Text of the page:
As the credits rolled, however, the taste of feathers and feet was distinct on my tongue. I loved it. And I loved it not because it was unlike Quentin Tarantino, but instead because it was everything that I knew Quentin Tarantino was capable of. I loved it because it was so purely him. Basterds is ostentatious and explosive, but not oppressive, it's pastiche and homage without overshadowing the stories and characters on the screen, it's thoughtful, mature, and masterfully crafted. It's both a thesis on the deft use of tension and subtext and a visceral wish-fulfillment thrill. Tarantino's penchant for long, dialog-heavy scenes remains, but their growth from one-dimensional, tensionless concepts in his earlier work into some of the most tension-filled, heart-pounding face-offs I've ever seen on screen is really something to behold. Tarantino's ability to balance and sublimate Inglourious Basterd's potential with its result is astonishing. The film's control (not restraint, for I'm quite sure Tarantino doesn't know the meaning of the word) is nothing short of miraculous. And it's all a welcome sign of Tarantino's growth as a filmmaker and storyteller.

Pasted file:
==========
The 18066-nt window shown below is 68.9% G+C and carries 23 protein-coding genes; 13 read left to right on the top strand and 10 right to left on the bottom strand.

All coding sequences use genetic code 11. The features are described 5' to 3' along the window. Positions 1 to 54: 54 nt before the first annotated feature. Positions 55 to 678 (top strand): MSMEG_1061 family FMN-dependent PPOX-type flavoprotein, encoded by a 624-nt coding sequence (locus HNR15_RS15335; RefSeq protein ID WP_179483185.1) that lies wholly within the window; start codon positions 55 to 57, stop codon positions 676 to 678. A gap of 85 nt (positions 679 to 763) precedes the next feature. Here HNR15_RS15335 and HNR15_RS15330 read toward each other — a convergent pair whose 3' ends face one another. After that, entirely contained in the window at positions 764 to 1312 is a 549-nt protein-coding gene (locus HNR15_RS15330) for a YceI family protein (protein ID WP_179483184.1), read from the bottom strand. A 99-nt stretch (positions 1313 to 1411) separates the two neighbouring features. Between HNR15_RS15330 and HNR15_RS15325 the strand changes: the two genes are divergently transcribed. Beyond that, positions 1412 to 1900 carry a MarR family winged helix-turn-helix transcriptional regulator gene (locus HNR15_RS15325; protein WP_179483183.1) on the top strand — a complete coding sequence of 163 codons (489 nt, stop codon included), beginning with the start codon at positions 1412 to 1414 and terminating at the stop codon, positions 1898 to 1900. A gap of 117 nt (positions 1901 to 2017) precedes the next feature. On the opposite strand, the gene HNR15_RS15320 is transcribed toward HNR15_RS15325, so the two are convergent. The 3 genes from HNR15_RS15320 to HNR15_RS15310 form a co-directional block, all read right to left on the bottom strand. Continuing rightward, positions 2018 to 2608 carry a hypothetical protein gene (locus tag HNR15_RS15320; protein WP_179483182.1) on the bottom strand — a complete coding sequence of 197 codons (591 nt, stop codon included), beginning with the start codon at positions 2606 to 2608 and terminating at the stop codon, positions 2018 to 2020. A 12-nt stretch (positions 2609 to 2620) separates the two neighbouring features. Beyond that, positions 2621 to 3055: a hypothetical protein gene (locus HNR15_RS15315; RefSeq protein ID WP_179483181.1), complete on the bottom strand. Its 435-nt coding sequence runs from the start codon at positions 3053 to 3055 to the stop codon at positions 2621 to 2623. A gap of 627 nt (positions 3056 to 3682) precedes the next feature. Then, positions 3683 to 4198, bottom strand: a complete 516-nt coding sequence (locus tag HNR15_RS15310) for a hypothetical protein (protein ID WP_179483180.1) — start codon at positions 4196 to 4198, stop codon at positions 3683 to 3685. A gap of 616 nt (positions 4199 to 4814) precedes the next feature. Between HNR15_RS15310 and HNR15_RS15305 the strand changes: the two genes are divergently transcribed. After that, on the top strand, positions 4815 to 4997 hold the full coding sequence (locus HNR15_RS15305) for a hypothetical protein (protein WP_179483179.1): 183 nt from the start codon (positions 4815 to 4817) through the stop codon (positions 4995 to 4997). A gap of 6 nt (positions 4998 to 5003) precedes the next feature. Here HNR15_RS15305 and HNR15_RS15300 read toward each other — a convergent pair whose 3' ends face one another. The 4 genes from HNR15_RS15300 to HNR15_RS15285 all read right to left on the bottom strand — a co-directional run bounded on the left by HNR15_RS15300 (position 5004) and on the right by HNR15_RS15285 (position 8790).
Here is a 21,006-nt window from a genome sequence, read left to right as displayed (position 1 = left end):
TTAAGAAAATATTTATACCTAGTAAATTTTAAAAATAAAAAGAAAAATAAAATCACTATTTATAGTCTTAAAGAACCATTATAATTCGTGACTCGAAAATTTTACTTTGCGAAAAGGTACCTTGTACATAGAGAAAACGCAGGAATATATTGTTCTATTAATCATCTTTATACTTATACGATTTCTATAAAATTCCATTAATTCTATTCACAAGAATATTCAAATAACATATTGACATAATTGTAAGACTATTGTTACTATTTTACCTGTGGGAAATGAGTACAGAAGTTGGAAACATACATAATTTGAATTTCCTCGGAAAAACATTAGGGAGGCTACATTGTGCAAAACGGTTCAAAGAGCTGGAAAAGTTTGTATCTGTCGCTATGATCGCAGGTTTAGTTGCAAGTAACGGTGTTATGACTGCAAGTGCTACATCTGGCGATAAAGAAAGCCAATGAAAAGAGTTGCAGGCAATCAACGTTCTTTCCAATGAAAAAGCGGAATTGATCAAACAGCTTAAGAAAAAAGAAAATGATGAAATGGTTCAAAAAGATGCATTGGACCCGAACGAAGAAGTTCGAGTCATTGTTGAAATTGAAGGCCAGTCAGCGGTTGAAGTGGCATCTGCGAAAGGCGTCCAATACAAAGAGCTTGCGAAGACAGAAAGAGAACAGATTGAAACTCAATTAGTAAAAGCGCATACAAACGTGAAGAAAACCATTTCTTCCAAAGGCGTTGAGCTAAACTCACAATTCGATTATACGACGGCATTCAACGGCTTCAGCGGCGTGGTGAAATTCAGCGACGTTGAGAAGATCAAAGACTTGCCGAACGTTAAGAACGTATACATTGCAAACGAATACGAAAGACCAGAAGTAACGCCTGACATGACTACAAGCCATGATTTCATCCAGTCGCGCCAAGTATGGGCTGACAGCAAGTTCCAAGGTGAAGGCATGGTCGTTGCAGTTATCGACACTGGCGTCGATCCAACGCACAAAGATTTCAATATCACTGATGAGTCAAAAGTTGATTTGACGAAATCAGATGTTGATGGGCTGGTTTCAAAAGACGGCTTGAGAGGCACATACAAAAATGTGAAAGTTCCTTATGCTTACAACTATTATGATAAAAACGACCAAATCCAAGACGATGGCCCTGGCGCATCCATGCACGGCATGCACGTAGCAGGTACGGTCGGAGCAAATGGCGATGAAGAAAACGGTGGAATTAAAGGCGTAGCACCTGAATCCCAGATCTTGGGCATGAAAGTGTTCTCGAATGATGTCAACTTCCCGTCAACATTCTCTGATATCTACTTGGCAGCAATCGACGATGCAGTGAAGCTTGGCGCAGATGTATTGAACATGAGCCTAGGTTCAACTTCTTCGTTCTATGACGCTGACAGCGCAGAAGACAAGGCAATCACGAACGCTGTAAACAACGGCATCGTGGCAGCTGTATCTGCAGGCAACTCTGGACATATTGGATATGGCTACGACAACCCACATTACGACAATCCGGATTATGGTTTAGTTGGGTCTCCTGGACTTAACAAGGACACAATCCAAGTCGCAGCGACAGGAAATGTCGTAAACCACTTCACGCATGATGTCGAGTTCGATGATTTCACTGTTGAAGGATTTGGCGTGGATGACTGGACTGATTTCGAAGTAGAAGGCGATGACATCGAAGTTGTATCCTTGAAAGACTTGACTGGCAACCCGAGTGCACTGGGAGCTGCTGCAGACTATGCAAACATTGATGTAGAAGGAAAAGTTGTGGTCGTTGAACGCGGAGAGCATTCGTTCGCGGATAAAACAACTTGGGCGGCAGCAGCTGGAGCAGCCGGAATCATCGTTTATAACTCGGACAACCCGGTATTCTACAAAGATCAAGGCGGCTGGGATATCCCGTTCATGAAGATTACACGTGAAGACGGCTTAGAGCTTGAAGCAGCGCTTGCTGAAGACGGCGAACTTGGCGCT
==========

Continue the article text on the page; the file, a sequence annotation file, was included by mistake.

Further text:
Inglourious Basterds, however, is being sold to all of you rather poorly. The Weinstein Company is marketing this as an action film. An action film this is not. Yes, there is action -- all of it visceral with Luger shots sounding more like canon fire and unflinching, graphic scenes of violence that will either make you cringe or morbidly grin (or both) -- but for much of the two and a half hours you'll be listening to some of the best characters Tarantino has ever conceived (and some of the best characters history has conceived as written by Tarantino) talk. But I've never felt more tense. The opening scene alone is a doctoral class in character creation, subtext, and suspense. Tarantino's idolization of Sergio Leone is strikingly evident in those first twenty minutes, a duel of words instead of bullets and a climax that could wrench the heart from a statue. Later in the film, Tarantino even manages to retain his fetishized portrayal of the female foot -- but does so with purpose and vital stakes. And to keep on the subject of Tarantino-isms, the use of music in Inglourious Basterds is unsurpassed. Instead of scoring the film with original music, Tarantino uses pieces of film scores from the likes of 70's era spaghetti westerns to 60's war films to 70's blacksploitation to 80's horror. Again, it's Tarantino's trademark cinematic pastiche, but used to perfect avail.